Final Deal to Fund the Federal Government for Remainder of FY19, Targets Homeless Youth, Protects HTF
On February 13, 2019, Congressional leaders released a bipartisan spending package. This spending package includes the Transportation-HUD spending bills that had previously been negotiated between the House and Senate.
The House and Senate voted to approve the package before sending it to the Senate and then to President Trump for his signature. Even though, President Trump stated he was “not happy” with the deal, he signed the bill into law on February 15.
Overall, the bill provides HUD programs with more than $12 billion above the president’s request. The spending package builds on the 10% increase in HUD funding that advocates and congressional champions secured in FY18. The spending package provides $1.5 billion in new resources in FY19. In doing so, Congress clearly rejects the calls to drastically cut housing investments in the form of funding cuts, harmful rent increases, rigid work requirements, or de facto time limits as proposed by the White House. For more details, see National Low Income Housing Coalition’s updated budget chart.
Congress rejected the president’s proposal to eliminate the national Housing Trust Fund (HTF), the first new federal housing resource in decades exclusively targeted to serve people with the lowest incomes. Protecting the HTF in these bills represents a significant victory for housing advocates, including NLIHC. Advocates will continue to urge Congress to increase funding for the HTF through housing finance reform, an infrastructure spending package, and other legislative opportunities.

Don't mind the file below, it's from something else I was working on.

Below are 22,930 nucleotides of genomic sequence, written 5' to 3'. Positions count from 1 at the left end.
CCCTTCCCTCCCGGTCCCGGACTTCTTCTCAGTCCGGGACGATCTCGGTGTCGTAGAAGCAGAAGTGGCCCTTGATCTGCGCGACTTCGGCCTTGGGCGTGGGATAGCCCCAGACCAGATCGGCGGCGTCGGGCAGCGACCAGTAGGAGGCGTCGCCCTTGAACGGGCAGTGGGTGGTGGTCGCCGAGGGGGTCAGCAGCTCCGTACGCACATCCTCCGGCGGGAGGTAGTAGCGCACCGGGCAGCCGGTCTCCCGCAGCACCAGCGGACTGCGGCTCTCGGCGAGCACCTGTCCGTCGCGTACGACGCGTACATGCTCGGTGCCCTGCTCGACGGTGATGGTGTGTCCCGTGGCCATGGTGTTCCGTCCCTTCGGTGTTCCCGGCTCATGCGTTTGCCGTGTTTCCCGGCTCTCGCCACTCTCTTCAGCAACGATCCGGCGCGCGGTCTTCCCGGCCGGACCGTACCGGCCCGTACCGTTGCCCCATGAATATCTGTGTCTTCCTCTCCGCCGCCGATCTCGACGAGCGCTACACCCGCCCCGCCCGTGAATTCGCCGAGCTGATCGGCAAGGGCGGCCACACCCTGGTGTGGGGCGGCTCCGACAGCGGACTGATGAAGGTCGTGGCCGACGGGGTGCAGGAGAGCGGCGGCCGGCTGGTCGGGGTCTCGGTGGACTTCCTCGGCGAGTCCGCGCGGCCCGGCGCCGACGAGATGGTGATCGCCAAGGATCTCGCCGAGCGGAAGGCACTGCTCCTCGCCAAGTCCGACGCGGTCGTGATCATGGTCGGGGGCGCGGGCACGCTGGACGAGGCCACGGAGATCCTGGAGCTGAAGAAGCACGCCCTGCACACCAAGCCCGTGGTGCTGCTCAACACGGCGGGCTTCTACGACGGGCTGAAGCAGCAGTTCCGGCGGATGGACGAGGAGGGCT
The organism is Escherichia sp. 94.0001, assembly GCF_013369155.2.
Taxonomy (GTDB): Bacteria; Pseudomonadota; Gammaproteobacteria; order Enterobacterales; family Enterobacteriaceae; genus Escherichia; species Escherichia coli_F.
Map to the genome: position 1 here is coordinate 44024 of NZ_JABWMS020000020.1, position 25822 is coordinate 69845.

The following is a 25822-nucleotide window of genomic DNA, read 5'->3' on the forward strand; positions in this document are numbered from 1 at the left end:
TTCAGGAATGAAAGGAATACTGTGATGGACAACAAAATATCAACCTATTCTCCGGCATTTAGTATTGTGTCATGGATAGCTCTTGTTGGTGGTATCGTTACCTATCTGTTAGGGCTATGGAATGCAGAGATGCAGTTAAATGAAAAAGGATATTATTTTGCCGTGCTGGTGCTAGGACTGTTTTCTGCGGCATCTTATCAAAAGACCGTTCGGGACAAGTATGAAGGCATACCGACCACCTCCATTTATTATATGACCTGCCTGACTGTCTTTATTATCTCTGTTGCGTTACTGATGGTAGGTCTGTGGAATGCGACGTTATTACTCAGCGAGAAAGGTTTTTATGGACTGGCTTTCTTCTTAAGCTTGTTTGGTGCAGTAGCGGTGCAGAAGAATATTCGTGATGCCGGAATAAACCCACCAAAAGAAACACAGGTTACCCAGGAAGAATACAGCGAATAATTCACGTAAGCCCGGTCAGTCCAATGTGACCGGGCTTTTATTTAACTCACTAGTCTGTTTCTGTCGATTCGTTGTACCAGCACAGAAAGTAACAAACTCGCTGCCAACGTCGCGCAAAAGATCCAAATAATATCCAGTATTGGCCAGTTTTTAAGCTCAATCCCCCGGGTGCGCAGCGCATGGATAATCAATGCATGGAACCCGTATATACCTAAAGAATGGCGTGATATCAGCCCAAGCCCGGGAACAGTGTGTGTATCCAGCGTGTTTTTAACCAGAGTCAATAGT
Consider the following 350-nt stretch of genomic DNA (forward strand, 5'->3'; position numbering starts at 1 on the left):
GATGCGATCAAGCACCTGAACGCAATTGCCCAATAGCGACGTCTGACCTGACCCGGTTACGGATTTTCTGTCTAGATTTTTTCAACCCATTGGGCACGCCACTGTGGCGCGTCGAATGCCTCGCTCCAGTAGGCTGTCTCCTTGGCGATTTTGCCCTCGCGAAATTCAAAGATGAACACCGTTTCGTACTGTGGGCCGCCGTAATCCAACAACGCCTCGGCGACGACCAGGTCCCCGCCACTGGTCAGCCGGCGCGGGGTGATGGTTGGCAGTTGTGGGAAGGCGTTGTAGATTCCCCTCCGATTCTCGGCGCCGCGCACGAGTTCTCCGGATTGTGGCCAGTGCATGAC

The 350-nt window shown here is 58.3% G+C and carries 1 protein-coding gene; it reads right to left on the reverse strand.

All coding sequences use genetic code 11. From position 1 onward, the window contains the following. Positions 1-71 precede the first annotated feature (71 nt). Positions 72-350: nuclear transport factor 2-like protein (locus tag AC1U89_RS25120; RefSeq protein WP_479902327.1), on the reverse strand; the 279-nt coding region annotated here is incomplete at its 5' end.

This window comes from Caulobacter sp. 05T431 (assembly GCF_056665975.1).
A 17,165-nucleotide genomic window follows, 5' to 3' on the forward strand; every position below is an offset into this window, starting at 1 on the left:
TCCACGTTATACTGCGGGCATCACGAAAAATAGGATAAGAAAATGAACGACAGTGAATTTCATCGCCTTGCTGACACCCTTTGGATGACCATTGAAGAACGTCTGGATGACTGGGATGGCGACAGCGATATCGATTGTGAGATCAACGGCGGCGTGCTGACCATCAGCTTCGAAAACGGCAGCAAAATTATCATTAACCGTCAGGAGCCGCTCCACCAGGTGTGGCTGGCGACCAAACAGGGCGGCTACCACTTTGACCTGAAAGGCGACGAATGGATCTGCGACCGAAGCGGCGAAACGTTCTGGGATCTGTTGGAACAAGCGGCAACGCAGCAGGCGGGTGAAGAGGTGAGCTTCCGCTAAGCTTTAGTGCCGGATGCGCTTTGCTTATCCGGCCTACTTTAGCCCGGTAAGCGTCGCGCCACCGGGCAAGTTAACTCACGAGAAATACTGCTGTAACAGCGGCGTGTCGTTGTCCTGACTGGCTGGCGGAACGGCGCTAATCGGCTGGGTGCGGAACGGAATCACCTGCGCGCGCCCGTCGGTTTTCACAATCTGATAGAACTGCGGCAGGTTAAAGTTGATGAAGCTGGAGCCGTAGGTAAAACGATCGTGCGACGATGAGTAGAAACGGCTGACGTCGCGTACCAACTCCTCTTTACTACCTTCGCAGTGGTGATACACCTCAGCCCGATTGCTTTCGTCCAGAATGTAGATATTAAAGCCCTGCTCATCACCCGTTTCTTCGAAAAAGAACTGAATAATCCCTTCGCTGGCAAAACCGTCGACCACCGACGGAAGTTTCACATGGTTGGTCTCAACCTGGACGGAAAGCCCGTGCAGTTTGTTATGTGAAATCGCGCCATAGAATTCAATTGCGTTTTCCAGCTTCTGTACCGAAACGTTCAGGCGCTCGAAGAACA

Compared to FY18, the negotiated package increases funding for tenant-based rental assistance, public housing, project-based rental assistance, and homeless assistance grants. The bill targets $80 million to address youth homelessness and provides $50 million for rapid rehousing assistance for survivors of domestic violence.
The bill also provides enough funding to renew all contracts for Section 811 Housing for Persons with Disabilities and the HOME Investment Partnerships program received a slight reduction.
This successful outcome is due to the hard work of advocates across the nation and strong congressional champions, including Senators Susan Collins (R-ME) and Jack Reed (D-RI) and Representatives David Price (D-NC) and Mario Diaz-Balart (R-FL) – the chairs and ranking members of the House and Senate Transportation-HUD Appropriations Subcommittees.